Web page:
An unequal playing field explains why Black Americans have far less wealth, higher unemployment and lower rates of homeownership than white Americans do. As the United States re-examines its racial gaps, professor Mehrsa Baradaran’s bracing book explores America’s fraught history. She delves into the US government policies that discriminated against Black Americans and the reforms that promised much but delivered little. Baradaran’s scathing analysis highlights how economic inequity lies at the root of systemic racism.
Black Americans are on the wrong end of the wealth gap.
Despite decades of reforms, many Black Americans are broke. More than one-third of Black families possess no assets, and on average, they have just a fraction of the wealth of their white counterparts. The 2008 financial crisis hit Black Americans especially hard. They lack the cash cushion and intergenerational wealth that would see them through tough times.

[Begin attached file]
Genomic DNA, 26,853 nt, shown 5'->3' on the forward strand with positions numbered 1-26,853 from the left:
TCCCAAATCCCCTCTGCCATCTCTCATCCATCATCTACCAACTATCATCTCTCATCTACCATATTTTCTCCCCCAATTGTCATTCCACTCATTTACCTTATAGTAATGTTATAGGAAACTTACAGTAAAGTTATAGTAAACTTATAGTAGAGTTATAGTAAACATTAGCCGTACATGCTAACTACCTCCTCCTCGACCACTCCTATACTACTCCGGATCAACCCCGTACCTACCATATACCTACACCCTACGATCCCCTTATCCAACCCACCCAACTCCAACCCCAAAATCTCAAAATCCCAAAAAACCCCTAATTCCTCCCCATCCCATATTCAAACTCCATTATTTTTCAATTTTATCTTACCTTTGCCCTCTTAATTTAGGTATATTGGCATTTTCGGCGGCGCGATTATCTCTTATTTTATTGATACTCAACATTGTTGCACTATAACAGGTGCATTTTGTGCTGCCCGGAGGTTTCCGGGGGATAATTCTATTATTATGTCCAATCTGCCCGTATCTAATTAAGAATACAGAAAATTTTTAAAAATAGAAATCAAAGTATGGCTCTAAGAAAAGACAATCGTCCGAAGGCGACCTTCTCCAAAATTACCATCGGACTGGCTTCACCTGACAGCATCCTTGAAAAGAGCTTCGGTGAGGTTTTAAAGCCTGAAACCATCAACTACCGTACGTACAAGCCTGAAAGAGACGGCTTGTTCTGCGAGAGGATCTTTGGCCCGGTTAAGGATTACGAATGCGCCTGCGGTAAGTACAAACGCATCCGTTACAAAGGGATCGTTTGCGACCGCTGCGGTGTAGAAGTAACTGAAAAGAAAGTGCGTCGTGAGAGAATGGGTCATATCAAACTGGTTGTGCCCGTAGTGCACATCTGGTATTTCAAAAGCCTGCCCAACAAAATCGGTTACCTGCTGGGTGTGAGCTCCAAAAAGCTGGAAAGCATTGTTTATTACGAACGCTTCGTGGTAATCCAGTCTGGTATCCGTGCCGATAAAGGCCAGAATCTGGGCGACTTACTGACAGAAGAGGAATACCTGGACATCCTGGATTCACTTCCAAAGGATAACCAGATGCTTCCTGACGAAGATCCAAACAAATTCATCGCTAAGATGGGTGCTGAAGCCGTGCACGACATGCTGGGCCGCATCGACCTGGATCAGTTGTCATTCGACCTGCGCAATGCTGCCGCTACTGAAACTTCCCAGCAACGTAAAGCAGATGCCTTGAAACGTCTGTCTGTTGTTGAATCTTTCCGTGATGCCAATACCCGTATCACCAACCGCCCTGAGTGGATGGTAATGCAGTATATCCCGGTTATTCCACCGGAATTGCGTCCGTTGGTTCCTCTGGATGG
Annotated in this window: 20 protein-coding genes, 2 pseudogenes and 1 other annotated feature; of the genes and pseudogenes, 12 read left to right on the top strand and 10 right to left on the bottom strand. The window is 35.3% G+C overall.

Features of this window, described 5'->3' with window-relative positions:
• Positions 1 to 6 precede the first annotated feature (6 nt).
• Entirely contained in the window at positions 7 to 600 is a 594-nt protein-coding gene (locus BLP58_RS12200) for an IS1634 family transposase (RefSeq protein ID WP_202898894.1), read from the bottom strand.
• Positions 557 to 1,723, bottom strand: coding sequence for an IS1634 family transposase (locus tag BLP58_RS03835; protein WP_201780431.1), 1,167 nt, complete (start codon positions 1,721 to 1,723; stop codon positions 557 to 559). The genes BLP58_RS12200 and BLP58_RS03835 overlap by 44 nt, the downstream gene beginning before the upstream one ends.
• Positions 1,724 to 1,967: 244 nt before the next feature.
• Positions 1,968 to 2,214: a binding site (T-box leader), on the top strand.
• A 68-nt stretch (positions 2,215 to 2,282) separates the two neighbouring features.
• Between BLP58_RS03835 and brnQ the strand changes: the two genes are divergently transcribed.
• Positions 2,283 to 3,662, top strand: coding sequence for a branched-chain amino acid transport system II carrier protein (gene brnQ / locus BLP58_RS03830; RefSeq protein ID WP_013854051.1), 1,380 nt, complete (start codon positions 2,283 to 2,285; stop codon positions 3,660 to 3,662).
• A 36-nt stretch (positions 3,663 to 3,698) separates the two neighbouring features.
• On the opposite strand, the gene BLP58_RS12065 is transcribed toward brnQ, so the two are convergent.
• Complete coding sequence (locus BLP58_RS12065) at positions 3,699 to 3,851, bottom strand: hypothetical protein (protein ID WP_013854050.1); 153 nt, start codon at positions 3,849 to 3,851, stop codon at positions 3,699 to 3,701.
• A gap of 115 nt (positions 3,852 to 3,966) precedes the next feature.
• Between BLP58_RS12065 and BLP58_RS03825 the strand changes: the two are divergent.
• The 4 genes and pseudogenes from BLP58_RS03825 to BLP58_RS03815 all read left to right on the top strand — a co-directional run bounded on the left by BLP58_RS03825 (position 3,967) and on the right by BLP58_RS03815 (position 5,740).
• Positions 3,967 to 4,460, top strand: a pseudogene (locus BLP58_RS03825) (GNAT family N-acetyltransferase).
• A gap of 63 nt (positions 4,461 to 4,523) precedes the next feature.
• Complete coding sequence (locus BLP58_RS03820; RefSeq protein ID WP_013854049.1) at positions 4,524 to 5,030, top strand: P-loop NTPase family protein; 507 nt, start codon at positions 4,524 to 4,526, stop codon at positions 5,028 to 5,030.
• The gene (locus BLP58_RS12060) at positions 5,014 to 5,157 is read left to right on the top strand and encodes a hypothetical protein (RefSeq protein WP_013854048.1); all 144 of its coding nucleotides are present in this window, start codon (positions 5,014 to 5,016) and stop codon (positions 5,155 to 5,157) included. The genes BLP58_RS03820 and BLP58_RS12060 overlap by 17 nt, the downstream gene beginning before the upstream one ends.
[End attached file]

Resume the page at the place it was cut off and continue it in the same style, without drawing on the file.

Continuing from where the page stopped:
Meanwhile, Black-owned banks, long held up as a panacea to wealth inequality, have found little success in a deeply segregated economy. Supporters of Black banks are legion: Frederick Douglass, Booker T. Washington, W.E.B. Du Bois, Marcus Garvey, Martin Luther King and Malcolm X were among the activists to sing the praises of Black financial institutions. Even leaders such as Richard Nixon, Ronald Reagan, Alan Greenspan and Bill Clinton have espoused Black banks as a key to unleashing the economic potential of Black neighborhoods. But that vision remains a dream deferred: The handful of Black banks established over the decades have been unable to overcome a history of subjugation and segregation.
Banks that cater to Black customers...